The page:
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Adult Vaccines: Give Your Health a Shot
Adult Vaccines: Give Your Health a Shot
Adult Vaccines: Give Your Health a Shot
Adult Vaccines: Give Your Health a Shot
Adult Vaccines: Give Your Health a Shot
Adult Vaccines: Give Your Health a Shot
Adult Vaccines: Give Your Health a Shot
Adult Vaccines: Give Your Health a Shot
Adult Vaccines: Give Your Health a Shot
Adult Vaccines: Give Your Health a Shot
Adult Vaccines: Give Your Health a Shot
Adult Vaccines: Give Your Health a Shot
Adult Vaccines: Give Your Health a Shot
Adult Vaccines: Give Your Health a Shot
Adult Vaccines: Give Your Health a Shot
Adult Vaccines: Give Your Health a Shot
Adult Vaccines: Give Your Health a Shot
Adult Vaccines: Give Your Health a Shot
Adult Vaccines: Give Your Health a Shot
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Adult Vaccines: Give Your Health a Shot

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Adult Vaccines: Give Your Health a Shot

Adult Vaccines: Give Your Health a Shot

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  • 1. GlaxoSmithKline funded and helped develop this program. Give Your Health A Shot A Guide to Vaccines and Adult Wellness DVD INSIDE Featuring Mia Hamm Gold Medalist and Mom
  • 2. A Personal Message from Mia Hamm: When I was representing the U.S.A. on the Olympic Women’s Soccer Team, I had a lot of help. Our team physician and trainer made sure we were taking precautions to be healthy, and avoid injury. That gave me confidence on the field. Now, I’m seeking the same confidence as an individual who must manage my life without that extra support—just like you! As a parent, I know it’s vitally important to take care of my health, so I can be there for my kids. My husband and I make a point of keeping careful medical records of our vaccinations, and we talk with our healthcare professionals about how we can best help protect our health. We are committed to healthy living: we try to make nutritious food choices, and get the sleep we need. Of course, regular exercise will always be part of the picture! We make sure we’re getting regular checkups, and staying up to date with our vaccinations. What you need first, for any game plan, is information. This DVD and guidebook are designed to help you “give your health a shot.” Good luck and be well! A Guide to Vaccines and Adult Wellness No part of this book may be reproduced or transmitted in any form or by any means, electronic or mechanical, including photocopying or recording, or by any information storage and retrieval system, without written permission, except when permitted by law. Manufactured in the United States of America Mia Hamm Gold Medalist and Mom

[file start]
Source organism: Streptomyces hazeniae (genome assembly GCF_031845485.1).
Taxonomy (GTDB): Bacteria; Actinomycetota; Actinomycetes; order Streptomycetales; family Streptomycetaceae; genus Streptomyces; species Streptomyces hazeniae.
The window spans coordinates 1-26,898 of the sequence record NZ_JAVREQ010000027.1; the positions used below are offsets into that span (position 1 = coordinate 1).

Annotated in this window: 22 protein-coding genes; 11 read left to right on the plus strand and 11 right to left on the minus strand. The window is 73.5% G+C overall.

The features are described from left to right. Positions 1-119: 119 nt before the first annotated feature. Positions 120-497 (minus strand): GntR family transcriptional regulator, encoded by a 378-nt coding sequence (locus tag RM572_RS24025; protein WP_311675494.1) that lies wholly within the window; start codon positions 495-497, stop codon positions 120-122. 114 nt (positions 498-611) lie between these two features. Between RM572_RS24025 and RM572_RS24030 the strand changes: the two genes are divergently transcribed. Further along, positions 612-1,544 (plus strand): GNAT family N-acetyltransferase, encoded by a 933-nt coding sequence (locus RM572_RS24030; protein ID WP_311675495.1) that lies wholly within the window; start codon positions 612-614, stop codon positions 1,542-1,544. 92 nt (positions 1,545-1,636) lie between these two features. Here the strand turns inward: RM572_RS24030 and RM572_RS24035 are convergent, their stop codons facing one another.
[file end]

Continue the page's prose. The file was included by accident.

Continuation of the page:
• 3. iv 1Give Your Health A Shot A Guide to Vaccines and Adult Wellness Contents 2 Introduction 4 What Are Vaccines and How Do They Work? 7 Why Vaccines Are Important for Adults 8 Vaccines Adults May Need Spotlight On: 9 Influenza 10 Human Papillomavirus (HPV) 11 Hepatitis A 12 Hepatitis B 13 Whooping Cough 14 Pneumococcal Vaccine 15 Meningococcal Vaccine 16 Zoster Vaccine 17 Other Important Elements of Adult Health 20 Putting It All Together 21 Tear-off Checklist of Vaccines Recommended for Adults 25 Resources
  • 4. 2 Give Your Health A Shot Today, many people are trying to improve their health and wellness. They are exercising more, eating better, and making healthier choices. But many adults are not aware that a key part of being healthy includes staying up-to-date on their vaccinations.Vaccines help protect you and those around you from diseases. That’s why vaccines are an important part of a well-rounded approach to adult wellness. This program will help answer the following questions: • What are vaccines and how do they work? • Which vaccines might I need as an adult? • What diseases can vaccines help prevent? • Besides staying up-to-date on vaccines, what are some other important elements of adult health? Introduction MYTH: Vaccines are only for children. FACT: Vaccines are recommended for people of all ages, including adults. Talk to your healthcare professional about which vaccines are right for you.